There is no unified global or even all-Russian rating system. However, credit ratings of different agencies, especially high ones, are usually comparable with each other . For example, “A+” in one system may have the same meaning as “A1” in another system and “ruA+” in a third.
As a rule, ratings with the letter “A” indicate the most creditworthy companies, those with the letter “B” – medium in terms of reliability, and those with the letter “C” – close to bankruptcy. If you see the letter “D” in the rating designation, this means default: the company has already refused to pay its debts and has actually dropped out of the financial game.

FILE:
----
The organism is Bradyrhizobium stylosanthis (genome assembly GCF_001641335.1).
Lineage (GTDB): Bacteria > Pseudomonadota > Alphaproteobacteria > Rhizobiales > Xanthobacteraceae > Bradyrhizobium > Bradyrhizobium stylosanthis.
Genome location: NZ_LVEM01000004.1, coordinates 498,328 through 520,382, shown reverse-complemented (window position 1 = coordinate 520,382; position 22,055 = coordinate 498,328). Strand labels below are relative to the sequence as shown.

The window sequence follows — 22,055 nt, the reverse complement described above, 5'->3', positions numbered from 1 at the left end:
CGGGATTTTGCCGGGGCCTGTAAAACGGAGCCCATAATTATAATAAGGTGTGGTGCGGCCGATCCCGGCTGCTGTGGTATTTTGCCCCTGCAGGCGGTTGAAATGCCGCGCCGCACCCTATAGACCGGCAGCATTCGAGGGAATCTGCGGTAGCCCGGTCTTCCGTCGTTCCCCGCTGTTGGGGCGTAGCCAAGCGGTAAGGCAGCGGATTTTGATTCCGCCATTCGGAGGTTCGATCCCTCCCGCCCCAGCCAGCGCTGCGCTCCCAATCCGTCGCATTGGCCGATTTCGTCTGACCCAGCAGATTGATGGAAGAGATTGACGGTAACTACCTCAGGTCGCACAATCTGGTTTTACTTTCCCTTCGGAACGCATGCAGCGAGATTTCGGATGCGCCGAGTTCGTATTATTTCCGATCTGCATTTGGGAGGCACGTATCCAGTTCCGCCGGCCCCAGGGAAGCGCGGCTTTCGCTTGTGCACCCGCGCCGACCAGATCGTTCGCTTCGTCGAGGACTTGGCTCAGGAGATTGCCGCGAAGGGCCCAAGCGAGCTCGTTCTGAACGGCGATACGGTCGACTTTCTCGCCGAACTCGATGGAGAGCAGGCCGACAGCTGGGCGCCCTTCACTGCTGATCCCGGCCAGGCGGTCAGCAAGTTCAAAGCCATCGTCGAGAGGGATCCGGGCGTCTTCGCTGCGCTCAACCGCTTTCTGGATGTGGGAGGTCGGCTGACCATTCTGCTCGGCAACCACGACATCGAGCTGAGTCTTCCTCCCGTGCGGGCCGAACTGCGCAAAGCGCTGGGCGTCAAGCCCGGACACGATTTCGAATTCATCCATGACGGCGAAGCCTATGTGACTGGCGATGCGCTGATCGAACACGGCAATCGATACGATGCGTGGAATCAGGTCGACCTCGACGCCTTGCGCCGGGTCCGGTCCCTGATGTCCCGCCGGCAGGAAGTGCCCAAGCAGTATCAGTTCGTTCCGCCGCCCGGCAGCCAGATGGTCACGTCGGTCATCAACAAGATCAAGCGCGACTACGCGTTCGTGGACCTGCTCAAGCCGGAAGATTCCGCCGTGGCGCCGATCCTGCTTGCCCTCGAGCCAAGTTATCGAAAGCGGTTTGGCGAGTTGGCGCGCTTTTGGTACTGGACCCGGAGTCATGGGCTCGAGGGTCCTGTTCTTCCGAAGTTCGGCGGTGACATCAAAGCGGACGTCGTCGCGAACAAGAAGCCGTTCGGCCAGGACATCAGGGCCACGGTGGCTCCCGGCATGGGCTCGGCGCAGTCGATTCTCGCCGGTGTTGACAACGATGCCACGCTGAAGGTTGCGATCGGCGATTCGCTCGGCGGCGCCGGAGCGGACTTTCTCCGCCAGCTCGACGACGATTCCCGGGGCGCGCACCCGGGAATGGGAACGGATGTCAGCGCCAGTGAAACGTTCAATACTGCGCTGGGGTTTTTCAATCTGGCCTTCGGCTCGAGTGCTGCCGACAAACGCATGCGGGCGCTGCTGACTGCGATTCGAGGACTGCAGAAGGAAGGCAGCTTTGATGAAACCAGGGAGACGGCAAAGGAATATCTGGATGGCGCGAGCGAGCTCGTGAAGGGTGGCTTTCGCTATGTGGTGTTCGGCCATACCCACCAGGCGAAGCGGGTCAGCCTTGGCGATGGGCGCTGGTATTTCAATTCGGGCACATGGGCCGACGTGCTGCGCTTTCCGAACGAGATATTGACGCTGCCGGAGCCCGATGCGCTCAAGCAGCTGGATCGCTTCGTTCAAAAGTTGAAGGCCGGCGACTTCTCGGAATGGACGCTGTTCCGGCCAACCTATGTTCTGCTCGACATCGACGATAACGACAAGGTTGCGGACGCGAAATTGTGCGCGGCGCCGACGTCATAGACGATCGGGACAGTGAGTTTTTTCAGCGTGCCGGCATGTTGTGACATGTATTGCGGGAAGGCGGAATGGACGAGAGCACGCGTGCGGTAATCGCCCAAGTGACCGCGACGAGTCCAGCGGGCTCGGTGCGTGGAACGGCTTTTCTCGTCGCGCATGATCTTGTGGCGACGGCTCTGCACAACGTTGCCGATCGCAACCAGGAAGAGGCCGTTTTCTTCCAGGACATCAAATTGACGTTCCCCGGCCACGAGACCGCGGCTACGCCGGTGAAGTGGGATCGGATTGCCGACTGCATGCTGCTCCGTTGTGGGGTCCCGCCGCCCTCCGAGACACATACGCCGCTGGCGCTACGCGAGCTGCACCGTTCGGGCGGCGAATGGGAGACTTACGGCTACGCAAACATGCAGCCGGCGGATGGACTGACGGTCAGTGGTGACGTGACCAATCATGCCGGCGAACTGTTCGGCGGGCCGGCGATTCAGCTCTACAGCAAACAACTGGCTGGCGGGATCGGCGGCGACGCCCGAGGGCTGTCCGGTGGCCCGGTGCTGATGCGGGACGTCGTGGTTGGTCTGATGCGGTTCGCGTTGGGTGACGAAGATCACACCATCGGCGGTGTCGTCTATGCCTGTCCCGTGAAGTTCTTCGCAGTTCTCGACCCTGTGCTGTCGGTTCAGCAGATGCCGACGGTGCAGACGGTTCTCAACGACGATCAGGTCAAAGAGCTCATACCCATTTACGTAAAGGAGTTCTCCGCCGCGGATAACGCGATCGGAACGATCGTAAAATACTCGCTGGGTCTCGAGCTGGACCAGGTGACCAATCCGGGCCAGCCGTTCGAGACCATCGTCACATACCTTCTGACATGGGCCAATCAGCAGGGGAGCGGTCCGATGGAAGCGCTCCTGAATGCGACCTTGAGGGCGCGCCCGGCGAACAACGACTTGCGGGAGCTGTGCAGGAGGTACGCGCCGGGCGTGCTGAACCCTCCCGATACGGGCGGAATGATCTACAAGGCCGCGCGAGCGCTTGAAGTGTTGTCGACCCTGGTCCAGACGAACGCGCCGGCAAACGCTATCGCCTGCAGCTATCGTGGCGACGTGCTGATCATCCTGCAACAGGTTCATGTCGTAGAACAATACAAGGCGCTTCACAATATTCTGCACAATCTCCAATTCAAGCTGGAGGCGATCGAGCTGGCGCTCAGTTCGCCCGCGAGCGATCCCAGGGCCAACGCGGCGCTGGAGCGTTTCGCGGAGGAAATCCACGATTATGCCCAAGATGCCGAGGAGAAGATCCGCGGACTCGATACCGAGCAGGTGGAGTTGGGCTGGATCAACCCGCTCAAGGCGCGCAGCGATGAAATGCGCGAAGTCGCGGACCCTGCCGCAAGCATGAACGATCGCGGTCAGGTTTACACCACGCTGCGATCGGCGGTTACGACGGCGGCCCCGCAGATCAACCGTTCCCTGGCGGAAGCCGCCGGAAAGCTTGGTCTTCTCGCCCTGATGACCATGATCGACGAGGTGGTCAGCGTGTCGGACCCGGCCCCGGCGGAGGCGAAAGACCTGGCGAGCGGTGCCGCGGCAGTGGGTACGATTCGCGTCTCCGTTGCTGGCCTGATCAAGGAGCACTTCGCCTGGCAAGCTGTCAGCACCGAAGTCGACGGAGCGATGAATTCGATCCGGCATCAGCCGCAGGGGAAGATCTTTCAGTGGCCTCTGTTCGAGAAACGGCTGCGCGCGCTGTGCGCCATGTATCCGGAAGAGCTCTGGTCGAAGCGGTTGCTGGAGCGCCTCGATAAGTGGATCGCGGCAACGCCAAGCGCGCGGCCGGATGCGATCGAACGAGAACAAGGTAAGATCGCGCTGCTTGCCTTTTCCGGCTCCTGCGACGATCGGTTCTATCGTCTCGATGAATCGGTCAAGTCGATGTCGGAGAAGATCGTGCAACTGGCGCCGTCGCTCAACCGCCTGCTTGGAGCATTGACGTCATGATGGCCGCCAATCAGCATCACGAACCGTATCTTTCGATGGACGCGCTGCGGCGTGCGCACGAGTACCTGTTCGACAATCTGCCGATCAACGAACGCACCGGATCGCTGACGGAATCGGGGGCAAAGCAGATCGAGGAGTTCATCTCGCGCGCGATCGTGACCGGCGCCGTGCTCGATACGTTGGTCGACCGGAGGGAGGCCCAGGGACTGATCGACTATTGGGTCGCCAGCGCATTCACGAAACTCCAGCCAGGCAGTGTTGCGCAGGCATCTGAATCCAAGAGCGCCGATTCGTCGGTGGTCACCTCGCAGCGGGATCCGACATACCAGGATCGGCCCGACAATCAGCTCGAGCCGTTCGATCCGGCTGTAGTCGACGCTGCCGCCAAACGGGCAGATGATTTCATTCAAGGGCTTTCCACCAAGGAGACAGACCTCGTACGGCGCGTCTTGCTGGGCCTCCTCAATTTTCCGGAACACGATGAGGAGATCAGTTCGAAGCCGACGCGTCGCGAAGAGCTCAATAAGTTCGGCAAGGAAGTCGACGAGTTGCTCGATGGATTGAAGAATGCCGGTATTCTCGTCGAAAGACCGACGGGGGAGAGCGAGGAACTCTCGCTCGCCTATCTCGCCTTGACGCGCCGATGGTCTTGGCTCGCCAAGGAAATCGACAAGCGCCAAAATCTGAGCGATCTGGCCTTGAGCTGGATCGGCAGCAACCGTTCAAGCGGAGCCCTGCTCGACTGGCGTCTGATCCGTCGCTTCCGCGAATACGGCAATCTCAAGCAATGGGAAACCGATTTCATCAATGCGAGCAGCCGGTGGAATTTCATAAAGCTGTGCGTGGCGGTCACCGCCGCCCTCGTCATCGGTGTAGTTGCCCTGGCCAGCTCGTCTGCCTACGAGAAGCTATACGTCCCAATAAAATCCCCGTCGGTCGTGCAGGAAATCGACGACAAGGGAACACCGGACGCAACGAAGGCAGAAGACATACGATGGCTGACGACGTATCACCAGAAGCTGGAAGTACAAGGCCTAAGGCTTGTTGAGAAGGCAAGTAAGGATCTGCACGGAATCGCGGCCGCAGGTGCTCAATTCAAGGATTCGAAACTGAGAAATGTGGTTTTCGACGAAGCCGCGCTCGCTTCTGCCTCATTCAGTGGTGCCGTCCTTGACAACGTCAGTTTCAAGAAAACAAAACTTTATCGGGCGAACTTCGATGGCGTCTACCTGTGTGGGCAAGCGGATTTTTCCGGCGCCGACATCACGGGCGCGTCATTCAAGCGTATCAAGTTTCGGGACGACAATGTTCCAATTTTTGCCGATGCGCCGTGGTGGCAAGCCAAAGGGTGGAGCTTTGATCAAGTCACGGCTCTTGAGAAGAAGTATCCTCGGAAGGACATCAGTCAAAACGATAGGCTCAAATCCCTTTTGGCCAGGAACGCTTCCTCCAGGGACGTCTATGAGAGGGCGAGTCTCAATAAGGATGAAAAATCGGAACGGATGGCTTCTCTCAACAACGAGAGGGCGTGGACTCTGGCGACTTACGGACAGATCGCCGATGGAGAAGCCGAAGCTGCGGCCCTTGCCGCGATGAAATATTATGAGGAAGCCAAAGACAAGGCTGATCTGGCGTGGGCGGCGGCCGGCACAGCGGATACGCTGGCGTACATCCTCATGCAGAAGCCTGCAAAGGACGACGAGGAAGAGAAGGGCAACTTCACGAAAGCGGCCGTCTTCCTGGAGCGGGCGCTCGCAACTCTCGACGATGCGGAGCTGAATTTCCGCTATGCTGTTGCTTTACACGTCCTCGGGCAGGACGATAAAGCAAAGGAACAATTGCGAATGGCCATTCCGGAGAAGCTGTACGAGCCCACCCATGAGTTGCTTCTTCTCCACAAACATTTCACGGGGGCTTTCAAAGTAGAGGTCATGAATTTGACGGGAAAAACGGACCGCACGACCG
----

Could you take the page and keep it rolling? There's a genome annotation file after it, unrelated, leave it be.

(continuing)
There are also gradations within the letter categories: for example, the rating “BBB” is higher than “BB” and “B”, and “A +” is higher than “A” and “A—”.
Together with the rating, the agencies publish a forecast: for example, “stable”, “positive” or “negative”. It shows whether analysts expect that the financial position of the organization will change in the coming year and in what direction.